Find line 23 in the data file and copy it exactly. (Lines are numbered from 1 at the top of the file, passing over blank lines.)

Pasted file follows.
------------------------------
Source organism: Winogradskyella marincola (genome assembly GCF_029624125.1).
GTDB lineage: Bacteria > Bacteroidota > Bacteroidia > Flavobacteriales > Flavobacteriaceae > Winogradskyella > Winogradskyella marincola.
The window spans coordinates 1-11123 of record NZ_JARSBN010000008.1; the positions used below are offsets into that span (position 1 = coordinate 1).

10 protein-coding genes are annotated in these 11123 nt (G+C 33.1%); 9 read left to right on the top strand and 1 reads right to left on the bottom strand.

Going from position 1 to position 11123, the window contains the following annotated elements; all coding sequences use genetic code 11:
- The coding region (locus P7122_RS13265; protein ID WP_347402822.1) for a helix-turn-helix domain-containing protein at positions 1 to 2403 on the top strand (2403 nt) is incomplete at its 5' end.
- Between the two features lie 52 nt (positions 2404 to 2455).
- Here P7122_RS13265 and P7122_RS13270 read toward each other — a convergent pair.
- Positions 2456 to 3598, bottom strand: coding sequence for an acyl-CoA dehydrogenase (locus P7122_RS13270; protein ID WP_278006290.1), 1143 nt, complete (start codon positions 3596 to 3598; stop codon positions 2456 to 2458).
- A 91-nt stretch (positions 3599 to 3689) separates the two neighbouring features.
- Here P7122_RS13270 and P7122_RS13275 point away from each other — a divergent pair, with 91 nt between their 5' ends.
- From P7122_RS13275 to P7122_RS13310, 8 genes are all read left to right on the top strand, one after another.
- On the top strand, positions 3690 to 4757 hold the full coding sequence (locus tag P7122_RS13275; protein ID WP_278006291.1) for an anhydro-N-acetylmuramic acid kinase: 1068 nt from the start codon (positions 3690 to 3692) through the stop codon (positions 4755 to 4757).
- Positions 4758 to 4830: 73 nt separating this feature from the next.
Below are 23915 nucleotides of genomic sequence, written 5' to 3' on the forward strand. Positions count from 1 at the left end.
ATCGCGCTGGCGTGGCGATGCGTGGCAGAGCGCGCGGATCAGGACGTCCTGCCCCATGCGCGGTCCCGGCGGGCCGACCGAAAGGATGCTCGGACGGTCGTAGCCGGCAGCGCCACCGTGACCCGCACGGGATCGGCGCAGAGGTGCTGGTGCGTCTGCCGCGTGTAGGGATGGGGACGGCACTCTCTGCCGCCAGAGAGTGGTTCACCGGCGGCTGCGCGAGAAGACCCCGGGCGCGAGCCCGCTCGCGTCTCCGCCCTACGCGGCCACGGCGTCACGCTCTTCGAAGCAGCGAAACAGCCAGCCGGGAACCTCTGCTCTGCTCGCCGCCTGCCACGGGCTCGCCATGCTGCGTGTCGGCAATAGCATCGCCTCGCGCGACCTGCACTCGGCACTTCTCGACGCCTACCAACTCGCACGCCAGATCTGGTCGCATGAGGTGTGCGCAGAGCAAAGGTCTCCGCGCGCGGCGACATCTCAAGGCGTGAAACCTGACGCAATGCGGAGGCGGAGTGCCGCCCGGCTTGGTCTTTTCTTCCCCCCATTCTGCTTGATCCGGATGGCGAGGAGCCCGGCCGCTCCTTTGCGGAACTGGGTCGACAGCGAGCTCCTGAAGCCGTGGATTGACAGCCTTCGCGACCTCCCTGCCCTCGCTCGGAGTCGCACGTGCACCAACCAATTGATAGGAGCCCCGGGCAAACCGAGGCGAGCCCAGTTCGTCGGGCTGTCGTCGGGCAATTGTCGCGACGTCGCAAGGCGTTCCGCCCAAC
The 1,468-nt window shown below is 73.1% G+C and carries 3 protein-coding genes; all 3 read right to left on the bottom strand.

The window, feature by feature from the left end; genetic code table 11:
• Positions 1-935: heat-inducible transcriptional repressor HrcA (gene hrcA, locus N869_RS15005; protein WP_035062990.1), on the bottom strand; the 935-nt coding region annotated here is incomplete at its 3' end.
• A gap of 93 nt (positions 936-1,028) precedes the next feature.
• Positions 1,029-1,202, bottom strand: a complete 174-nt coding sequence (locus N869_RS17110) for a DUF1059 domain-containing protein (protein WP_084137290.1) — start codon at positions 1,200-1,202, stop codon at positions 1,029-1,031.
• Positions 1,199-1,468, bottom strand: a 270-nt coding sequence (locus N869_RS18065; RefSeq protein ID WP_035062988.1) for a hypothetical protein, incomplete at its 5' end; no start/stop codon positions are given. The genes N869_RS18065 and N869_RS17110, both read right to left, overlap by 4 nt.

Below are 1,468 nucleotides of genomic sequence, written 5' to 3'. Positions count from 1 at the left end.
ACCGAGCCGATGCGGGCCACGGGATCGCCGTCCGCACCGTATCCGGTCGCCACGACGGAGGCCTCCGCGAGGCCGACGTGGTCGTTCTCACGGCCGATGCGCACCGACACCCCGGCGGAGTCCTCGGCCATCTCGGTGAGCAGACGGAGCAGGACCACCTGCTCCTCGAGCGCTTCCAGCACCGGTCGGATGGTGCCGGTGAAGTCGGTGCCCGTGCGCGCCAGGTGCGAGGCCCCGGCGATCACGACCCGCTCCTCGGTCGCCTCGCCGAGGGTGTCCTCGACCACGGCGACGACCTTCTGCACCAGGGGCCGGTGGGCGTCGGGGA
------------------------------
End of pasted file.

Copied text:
Below are 1,468 nucleotides of genomic sequence, written 5' to 3'. Positions count from 1 at the left end.